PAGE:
Located just above Panteli Beach, this property consists of traditional windmills with cooking facilities and panoramic views to the Aegean Sea, Leros Castle and the surrounding villages. Shops and restaurants are within a 3-minute walk. Featuring rustic decoration in bright colors, with local artifacts and wrought-iron beds, all accommodations types at the Leros Windmills have a kitchen or kitchenette with oven, coffee machine and dining area. Free WiFi is offered throughout.
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Panteli Beach Hotel

Panteli Beach Hotel
This newly built hotel in Panteli Beach offers studios and apartments with wooden rooftops and white-washed walls. It is just 5 minutesí walk from Platanos, the island's capital. The traditionally decorated, spacious and fully equipped apartments and studios of Panteli Beach and have a kitchen and a living room. Each is air-conditioned and further equipped with free Wi-Fi, a safe and TV.
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Alinda Hotel, Leros

Alinda Hotel
Located right on Alinda Beach, Alinda Hotel includes a bar with a sea-view terrace and a traditional restaurant. It offers rooms with free Wi-Fi access overlooking the Aegean Sea. Alinda rooms are air conditioned and open out to a private balcony. They feature a TV, a mini fridge and they all have a private bathroom with shower. You can start your day with a full English breakfast. Later, you can taste local flavors for lunch and dinner prepared by the owner and enjoy them right by the sea.
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Alidian Bay Suites

Alidian Bay Suites
Offering free WiFi and a garden, Alidian Bay Suites is located in Alinda. Free private parking is available on site. The accommodations is equipped with a flat-screen TV with cable channels. There is also a kitchenette, equipped with a microwave and fridge. A stovetop is also available, as well as a coffee machine and a kettle. Towels and bed linen are provided. Private bathroom comes with a hot-tub or a shower. All rooms offer a balcony.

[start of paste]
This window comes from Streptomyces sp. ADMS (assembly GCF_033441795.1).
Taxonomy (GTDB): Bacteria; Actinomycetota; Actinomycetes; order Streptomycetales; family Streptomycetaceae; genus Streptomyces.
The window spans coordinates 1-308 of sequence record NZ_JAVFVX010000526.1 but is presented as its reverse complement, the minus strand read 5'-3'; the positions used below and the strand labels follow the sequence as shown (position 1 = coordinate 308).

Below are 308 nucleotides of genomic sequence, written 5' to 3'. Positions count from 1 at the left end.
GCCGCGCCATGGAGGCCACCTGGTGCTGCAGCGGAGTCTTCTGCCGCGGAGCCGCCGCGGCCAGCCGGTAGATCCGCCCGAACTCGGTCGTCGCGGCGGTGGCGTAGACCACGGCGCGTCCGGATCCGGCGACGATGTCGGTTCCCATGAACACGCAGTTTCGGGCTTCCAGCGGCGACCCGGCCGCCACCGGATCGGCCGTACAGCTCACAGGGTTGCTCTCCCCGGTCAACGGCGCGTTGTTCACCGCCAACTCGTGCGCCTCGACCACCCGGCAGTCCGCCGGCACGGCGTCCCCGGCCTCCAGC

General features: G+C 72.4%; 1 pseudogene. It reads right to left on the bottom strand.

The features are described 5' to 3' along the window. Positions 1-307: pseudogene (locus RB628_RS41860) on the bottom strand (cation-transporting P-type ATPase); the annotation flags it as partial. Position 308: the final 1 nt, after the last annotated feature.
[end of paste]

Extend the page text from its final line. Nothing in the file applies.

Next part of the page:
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Aellia Hotel and Suites, Leros

Aellia Hotel and Suites
Providing city views, Aellia Hotel and Suites in LakkŪ provides accommodations, a bar, a shared lounge, a garden and a terrace. Both WiFi and private parking are available at the bed and breakfast free of charge. Fitted with a balcony, the units offer air conditioning and feature a flat-screen TV and a private bathroom with shower and a hairdryer. A fridge and electric tea pot are also provided. Guests can enjoy a continental or a buffet breakfast.
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Tassos Apartments

Tassos Apartments II

Offering a garden and terrace, Tassos Apartments II is located just 50 feet from the beach in Agia Marina. The main square is approximately 350 feet away. Didim is 27 mi from the property. The pet-friendly accommodations is air-conditioned and has a flat-screen TV with satellite channels. There is also a kitchen, equipped with an oven. A refrigerator and stovetop are also featured, as well as a coffee machine. There is a private bathroom with a bath in every unit. Towels and bed linen are offered. Click for Photos, Guest Reviews and Booking Information

Villa Clara, Leros

Villa Clara

Housed in a neoclassical mansion, Villa Clara is centrally located in Agia Marina, just 150 feet from the sea. The property has a blossomed garden and offers free WiFi access. Uniquely decorated with pieces from international designers, the rooms at Villa Clara are fitted with organic mattresses made of coconut fiber. Each has a seating area and a modern bathroom with cast-iron bath tubs or showers. All guest rooms at Villa Clara Leros include air conditioning, a wardrobe and free Apivita toiletries. Click for Photos, Guest Reviews and Booking Information